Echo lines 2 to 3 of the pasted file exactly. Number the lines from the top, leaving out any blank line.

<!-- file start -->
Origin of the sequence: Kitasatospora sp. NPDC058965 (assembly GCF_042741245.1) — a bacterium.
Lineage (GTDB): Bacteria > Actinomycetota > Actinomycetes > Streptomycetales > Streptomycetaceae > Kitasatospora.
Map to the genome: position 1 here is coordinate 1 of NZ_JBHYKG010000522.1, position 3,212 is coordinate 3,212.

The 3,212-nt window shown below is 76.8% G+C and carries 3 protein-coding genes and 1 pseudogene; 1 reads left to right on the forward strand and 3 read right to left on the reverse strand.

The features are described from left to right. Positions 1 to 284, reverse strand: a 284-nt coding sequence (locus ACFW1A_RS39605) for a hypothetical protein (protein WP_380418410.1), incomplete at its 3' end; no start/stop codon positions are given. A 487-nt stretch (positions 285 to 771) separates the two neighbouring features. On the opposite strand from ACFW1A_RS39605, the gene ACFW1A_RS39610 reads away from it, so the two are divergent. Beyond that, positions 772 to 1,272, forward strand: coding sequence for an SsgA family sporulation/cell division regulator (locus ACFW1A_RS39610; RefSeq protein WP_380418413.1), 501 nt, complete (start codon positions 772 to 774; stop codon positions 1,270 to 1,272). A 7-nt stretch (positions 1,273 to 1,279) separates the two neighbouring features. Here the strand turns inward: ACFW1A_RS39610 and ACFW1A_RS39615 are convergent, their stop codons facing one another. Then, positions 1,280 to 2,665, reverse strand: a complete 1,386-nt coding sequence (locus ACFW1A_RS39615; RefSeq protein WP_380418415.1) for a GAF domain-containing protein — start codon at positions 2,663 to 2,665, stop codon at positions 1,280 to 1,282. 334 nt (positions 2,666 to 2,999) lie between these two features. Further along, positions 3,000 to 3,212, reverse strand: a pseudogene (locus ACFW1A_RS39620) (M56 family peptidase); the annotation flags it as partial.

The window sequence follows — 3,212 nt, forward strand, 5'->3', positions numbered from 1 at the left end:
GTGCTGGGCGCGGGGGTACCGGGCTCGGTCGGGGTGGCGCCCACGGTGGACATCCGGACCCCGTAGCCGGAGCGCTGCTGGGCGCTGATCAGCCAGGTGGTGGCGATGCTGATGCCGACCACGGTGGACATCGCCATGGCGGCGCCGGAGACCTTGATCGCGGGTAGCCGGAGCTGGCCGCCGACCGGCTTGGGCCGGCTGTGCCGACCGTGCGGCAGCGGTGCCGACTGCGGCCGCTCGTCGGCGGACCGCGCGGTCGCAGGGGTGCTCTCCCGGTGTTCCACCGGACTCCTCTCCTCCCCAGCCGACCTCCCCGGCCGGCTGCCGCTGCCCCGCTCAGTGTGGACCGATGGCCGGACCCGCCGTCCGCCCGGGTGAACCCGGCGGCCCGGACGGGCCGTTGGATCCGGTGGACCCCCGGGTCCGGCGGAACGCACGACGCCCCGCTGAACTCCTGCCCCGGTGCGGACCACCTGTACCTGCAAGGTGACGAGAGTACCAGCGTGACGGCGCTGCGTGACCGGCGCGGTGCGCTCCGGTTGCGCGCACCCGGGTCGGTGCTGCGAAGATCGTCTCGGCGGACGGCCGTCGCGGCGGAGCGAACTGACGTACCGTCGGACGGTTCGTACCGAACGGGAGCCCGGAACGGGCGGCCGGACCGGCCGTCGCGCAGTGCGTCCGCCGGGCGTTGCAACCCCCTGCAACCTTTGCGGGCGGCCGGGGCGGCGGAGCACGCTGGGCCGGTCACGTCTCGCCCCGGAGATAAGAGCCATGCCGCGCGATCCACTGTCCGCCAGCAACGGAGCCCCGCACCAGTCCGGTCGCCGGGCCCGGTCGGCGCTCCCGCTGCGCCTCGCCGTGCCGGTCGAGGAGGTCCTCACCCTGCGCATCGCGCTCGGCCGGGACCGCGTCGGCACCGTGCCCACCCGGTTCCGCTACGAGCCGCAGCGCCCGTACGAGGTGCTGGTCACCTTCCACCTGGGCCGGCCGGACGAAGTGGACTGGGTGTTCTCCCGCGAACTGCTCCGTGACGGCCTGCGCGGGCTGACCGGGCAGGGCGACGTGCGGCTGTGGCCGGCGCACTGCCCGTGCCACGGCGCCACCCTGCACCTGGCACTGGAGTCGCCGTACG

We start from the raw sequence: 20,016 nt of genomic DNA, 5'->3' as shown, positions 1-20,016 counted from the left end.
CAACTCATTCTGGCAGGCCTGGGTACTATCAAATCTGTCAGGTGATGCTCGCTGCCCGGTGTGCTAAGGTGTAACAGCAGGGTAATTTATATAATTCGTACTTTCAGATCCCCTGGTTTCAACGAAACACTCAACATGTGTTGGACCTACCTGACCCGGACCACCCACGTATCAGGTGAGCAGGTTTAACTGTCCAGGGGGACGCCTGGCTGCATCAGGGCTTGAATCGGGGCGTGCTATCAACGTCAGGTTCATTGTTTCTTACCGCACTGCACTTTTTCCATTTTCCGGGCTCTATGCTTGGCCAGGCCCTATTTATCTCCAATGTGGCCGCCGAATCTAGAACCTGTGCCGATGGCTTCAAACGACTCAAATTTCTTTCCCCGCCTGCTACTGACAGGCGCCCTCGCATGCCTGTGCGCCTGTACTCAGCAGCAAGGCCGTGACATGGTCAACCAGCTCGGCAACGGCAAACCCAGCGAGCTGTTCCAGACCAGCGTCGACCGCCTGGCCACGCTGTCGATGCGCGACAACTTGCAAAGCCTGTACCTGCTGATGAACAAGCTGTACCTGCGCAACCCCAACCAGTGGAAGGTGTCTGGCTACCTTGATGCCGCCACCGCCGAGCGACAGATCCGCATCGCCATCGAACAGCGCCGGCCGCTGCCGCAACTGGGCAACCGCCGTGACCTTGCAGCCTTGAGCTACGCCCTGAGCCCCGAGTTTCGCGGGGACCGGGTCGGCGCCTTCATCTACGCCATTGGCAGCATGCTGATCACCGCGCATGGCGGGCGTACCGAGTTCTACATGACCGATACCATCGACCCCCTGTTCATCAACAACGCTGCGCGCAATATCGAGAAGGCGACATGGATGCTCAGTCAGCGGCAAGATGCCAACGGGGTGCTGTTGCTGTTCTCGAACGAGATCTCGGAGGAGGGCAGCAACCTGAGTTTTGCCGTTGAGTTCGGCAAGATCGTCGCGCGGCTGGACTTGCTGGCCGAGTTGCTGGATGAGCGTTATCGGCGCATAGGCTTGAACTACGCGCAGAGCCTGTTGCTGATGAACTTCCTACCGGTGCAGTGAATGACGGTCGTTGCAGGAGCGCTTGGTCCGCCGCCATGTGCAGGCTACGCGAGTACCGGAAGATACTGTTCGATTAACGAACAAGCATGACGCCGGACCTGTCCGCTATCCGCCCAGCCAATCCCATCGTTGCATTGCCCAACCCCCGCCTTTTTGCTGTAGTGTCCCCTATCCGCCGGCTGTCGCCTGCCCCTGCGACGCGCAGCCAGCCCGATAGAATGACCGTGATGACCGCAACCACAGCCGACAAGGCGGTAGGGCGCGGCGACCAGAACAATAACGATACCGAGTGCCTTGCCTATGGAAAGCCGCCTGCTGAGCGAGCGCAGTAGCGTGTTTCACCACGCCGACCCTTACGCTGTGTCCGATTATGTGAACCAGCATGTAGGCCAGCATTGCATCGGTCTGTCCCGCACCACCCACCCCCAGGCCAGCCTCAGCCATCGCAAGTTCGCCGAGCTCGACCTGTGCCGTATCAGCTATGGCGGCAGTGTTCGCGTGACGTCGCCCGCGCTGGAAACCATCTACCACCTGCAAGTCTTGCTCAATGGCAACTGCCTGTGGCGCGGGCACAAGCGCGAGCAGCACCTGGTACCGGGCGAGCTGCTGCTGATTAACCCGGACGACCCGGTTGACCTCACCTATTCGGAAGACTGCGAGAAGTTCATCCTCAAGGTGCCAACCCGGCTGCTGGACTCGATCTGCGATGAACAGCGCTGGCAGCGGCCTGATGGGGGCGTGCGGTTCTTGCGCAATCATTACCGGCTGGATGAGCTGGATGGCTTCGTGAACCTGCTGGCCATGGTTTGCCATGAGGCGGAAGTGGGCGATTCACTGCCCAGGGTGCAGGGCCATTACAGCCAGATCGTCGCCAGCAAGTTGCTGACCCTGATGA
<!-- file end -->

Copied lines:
Lineage (GTDB): Bacteria > Actinomycetota > Actinomycetes > Streptomycetales > Streptomycetaceae > Kitasatospora.
Map to the genome: position 1 here is coordinate 1 of NZ_JBHYKG010000522.1, position 3,212 is coordinate 3,212.